People fill out forms at a mobile testing site at the Charles Drew University of Medicine and Science during the coronavirus outbreak in Los Angeles in July.

People fill out forms at a mobile testing site at the Charles Drew University of Medicine and Science during the coronavirus outbreak in Los Angeles in July. Marcio Jose Sanchez/AP

Most States Aren’t Ready to Distribute the Leading COVID-19 Vaccine

A review of state distribution plans reveals that officials don’t know how they’ll deal with the difficult storage and transport requirements of Pfizer’s vaccine, especially in the rural areas currently seeing a spike in infections.

As the first coronavirus vaccine takes a major stride toward approval, state governments’ distribution plans show many are not ready to deliver the shots.

The challenge is especially steep in rural areas, many of which are contending with a surge of infections, meaning that access to the first batch of Covid-19 vaccines may be limited by geography.

Pfizer announced Monday that its vaccine demonstrated more than 90% effectiveness and no serious bad reactions in early trial results—an impressive outcome that will pave the way for the company to seek an emergency authorization once it collects more safety data for another week or two. But establishing that the vaccine is safe and effective is just the first step.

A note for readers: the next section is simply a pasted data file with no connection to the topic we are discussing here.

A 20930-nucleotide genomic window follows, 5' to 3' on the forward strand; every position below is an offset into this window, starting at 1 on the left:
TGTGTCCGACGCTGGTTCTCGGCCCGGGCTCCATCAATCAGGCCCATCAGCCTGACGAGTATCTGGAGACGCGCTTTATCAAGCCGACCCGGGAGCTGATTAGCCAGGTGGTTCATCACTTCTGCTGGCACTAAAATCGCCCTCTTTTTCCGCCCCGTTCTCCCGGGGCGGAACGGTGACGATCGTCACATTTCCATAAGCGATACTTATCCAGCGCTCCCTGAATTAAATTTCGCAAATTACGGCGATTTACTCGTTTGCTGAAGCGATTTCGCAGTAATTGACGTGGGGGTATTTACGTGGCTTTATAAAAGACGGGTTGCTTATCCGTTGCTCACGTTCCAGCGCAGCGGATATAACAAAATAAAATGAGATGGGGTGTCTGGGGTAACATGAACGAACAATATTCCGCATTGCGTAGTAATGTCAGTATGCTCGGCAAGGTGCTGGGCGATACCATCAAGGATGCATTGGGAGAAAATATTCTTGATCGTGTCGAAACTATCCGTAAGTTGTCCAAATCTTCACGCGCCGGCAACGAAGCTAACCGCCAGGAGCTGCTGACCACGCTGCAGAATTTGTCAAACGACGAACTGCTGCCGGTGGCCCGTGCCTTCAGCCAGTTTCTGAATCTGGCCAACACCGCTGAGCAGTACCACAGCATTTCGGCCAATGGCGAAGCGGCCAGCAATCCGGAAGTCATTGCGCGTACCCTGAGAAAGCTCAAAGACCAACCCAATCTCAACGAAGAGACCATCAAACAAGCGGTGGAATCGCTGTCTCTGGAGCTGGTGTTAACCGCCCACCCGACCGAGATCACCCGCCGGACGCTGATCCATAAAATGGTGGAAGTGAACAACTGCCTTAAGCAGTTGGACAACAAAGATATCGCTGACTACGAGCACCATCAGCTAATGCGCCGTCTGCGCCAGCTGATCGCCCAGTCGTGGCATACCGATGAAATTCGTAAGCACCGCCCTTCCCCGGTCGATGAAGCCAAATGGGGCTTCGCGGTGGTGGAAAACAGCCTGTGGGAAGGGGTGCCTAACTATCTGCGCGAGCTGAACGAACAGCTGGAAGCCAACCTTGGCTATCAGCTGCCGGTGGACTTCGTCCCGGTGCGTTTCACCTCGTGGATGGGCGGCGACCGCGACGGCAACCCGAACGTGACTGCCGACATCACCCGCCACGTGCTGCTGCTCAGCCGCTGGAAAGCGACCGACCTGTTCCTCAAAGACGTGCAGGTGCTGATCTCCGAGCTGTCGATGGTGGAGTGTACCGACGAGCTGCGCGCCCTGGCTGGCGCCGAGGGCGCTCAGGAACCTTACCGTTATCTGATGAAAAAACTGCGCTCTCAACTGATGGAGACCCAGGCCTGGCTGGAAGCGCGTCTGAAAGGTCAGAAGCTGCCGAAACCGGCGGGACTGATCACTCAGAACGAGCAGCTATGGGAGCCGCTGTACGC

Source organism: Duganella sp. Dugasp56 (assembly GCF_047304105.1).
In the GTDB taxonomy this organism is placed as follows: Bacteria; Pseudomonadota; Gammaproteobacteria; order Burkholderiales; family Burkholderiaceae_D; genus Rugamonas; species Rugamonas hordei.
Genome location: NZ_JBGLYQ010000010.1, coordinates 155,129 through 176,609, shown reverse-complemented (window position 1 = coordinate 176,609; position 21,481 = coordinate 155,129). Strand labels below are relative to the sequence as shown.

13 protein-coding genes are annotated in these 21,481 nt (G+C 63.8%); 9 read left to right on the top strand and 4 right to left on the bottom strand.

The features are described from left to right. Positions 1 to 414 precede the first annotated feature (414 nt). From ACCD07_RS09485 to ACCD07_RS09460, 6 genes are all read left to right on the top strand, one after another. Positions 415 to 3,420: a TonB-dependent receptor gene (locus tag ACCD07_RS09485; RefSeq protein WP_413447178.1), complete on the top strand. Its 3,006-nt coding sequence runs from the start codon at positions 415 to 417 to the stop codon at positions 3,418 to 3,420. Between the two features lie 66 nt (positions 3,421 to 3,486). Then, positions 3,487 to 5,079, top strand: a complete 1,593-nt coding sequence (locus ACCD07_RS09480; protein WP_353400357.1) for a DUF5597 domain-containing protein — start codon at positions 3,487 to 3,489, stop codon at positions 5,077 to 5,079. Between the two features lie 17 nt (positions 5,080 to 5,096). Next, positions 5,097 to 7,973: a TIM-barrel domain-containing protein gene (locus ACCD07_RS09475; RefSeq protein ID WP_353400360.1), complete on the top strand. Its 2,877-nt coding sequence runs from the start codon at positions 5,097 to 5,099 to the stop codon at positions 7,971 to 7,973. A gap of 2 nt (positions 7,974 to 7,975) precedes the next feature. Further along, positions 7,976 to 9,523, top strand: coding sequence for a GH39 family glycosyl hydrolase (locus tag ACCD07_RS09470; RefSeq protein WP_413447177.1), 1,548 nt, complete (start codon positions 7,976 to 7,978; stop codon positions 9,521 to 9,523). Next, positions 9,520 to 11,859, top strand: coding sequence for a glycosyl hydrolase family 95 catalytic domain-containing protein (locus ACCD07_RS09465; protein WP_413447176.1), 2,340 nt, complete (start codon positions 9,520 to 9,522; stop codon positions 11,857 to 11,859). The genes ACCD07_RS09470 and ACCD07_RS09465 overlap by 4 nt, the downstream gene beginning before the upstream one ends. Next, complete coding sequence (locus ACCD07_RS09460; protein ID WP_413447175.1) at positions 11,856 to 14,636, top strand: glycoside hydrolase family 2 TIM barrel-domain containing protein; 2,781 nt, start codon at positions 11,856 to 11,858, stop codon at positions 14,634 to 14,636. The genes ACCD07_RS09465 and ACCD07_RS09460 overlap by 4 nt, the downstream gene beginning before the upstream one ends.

The Pfizer vaccine is unusually difficult to ship and store: It is administered in two doses given 28 days apart, has to be stored at temperatures of about minus 100 degrees Fahrenheit and will be delivered in dry ice-packed boxes holding 1,000 to 5,000 doses. These cartons can stay cold enough to keep the doses viable for up to 10 days, according to details provided by the company. The ice can be replenished up to three times. Once opened, the packages can keep the vaccine for five days but can’t be opened more than twice a day. The vaccine can also survive in a refrigerator for five days but can’t be refrozen if unused.

Health officials haven’t figured out how to get the ultracold doses to critical populations living far from cities, according to a ProPublica review of distribution plans obtained through open records laws in every state. Needing to use 1,000 doses within a few days may be fine for large hospital systems or mass vaccination centers. But it could rule out sending the vaccine to providers who don’t treat that many people, even doctors’ offices in cities. It’s especially challenging in smaller towns, rural areas and Native communities on reservations that are likely to struggle to administer that many doses quickly or to maintain them at ultracold temperatures.